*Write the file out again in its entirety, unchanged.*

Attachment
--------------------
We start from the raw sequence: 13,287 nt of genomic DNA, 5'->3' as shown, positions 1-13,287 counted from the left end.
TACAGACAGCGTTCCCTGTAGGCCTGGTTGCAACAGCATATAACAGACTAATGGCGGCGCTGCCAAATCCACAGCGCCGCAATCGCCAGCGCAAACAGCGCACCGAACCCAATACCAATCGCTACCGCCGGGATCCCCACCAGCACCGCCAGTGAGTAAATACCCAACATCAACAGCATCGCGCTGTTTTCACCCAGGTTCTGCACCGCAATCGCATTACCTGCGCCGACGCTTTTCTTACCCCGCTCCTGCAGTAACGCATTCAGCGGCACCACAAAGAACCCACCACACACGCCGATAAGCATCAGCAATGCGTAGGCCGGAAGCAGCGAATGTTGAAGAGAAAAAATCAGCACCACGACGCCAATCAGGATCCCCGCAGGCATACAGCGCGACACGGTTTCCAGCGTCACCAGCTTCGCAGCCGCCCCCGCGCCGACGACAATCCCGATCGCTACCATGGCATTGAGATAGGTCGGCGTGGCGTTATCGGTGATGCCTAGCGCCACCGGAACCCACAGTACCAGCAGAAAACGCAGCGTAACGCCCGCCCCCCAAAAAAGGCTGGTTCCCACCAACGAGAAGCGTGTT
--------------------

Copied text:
We start from the raw sequence: 13,287 nt of genomic DNA, 5'->3' as shown, positions 1-13,287 counted from the left end.
TACAGACAGCGTTCCCTGTAGGCCTGGTTGCAACAGCATATAACAGACTAATGGCGGCGCTGCCAAATCCACAGCGCCGCAATCGCCAGCGCAAACAGCGCACCGAACCCAATACCAATCGCTACCGCCGGGATCCCCACCAGCACCGCCAGTGAGTAAATACCCAACATCAACAGCATCGCGCTGTTTTCACCCAGGTTCTGCACCGCAATCGCATTACCTGCGCCGACGCTTTTCTTACCCCGCTCCTGCAGTAACGCATTCAGCGGCACCACAAAGAACCCACCACACACGCCGATAAGCATCAGCAATGCGTAGGCCGGAAGCAGCGAATGTTGAAGAGAAAAAATCAGCACCACGACGCCAATCAGGATCCCCGCAGGCATACAGCGCGACACGGTTTCCAGCGTCACCAGCTTCGCAGCCGCCCCCGCGCCGACGACAATCCCGATCGCTACCATGGCATTGAGATAGGTCGGCGTGGCGTTATCGGTGATGCCTAGCGCCACCGGAACCCACAGTACCAGCAGAAAACGCAGCGTAACGCCCGCCCCCCAAAAAAGGCTGGTTCCCACCAACGAGAAGCGTGTT